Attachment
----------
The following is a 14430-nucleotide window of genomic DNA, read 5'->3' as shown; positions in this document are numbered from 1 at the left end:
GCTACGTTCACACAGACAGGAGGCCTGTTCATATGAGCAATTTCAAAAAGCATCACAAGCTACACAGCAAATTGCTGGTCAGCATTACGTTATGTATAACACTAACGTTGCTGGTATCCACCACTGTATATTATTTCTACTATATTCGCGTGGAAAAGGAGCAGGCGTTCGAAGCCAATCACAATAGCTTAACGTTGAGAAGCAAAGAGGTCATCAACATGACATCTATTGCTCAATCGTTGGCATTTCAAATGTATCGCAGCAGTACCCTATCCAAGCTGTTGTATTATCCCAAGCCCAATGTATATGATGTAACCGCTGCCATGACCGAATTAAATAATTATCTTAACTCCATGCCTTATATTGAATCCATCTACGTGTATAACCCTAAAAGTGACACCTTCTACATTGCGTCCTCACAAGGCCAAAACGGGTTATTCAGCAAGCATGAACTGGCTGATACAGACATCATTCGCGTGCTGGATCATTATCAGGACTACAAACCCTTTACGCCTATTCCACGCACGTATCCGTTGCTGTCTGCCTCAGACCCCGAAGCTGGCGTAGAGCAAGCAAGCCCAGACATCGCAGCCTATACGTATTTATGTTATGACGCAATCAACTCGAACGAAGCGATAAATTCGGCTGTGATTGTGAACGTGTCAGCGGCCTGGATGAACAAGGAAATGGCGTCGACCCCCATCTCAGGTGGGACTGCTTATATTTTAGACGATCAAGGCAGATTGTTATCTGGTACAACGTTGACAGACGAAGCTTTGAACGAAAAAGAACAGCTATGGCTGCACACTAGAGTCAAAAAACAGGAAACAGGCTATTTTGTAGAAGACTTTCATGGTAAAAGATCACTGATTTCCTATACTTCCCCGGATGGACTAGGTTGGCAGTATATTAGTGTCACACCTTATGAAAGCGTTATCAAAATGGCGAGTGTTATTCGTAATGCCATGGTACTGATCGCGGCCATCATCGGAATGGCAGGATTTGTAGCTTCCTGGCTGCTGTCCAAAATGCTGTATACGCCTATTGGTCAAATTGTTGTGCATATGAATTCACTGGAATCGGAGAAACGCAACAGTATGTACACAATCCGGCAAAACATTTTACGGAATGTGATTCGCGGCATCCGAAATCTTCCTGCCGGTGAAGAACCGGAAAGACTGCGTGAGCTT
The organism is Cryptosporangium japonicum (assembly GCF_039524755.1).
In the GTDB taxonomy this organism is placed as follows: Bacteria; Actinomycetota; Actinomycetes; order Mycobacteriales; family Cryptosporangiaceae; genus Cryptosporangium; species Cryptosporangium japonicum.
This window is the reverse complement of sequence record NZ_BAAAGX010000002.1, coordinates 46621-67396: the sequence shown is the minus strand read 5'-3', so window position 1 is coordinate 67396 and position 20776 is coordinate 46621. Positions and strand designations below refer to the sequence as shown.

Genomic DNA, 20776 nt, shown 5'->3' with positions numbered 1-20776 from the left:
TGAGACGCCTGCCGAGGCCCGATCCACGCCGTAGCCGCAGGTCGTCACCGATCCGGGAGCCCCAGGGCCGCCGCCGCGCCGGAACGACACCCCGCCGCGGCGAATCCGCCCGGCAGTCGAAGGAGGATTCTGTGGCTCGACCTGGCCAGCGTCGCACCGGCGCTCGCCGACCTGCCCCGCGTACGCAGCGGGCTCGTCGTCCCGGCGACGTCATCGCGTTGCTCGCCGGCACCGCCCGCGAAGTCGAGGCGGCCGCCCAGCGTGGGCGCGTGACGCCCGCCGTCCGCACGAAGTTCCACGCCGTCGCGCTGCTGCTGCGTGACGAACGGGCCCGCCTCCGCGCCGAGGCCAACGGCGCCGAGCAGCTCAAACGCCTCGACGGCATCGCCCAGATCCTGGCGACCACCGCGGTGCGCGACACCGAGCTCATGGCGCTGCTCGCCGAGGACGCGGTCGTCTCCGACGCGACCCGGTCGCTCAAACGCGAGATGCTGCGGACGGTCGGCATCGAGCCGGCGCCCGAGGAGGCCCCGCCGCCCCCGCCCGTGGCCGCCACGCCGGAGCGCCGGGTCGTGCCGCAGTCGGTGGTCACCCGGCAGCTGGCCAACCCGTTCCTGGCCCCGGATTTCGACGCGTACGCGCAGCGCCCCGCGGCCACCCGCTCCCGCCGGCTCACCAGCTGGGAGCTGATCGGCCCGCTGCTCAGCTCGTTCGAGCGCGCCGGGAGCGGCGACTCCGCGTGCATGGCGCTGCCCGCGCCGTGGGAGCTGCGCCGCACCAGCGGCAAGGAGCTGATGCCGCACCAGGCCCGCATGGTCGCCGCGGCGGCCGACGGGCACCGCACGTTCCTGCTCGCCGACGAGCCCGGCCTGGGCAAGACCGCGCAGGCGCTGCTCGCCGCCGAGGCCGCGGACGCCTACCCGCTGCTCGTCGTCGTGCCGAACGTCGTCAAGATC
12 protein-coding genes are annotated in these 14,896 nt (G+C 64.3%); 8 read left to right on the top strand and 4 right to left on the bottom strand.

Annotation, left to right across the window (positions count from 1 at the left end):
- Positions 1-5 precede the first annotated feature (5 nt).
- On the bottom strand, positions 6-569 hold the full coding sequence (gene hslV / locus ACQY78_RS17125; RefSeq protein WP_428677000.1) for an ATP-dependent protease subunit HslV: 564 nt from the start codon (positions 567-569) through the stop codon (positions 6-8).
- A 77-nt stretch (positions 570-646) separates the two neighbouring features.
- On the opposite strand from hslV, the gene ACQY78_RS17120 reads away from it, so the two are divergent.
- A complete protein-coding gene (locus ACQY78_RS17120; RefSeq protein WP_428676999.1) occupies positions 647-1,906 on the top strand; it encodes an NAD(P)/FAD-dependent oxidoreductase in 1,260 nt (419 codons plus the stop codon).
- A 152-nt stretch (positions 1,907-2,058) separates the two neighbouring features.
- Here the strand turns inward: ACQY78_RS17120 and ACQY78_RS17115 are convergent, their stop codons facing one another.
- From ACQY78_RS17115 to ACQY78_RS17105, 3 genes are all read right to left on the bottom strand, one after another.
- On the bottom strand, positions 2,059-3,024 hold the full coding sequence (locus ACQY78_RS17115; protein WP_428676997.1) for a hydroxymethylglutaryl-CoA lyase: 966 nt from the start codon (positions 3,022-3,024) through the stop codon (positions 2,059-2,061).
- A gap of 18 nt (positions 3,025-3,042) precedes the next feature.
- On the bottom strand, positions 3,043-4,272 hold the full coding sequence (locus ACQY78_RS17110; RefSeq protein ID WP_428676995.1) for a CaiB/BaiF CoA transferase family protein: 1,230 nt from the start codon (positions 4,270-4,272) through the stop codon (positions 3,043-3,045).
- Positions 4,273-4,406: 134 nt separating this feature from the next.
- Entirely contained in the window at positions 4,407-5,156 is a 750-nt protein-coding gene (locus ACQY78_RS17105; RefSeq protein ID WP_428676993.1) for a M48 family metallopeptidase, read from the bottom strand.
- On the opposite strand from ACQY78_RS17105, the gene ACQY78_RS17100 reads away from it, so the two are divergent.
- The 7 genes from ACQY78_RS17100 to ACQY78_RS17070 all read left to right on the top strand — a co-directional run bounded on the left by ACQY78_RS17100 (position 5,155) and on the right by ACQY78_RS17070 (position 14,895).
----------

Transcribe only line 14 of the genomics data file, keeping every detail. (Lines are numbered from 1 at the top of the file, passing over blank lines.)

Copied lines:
- A complete protein-coding gene (locus ACQY78_RS17120; RefSeq protein WP_428676999.1) occupies positions 647-1,906 on the top strand; it encodes an NAD(P)/FAD-dependent oxidoreductase in 1,260 nt (419 codons plus the stop codon).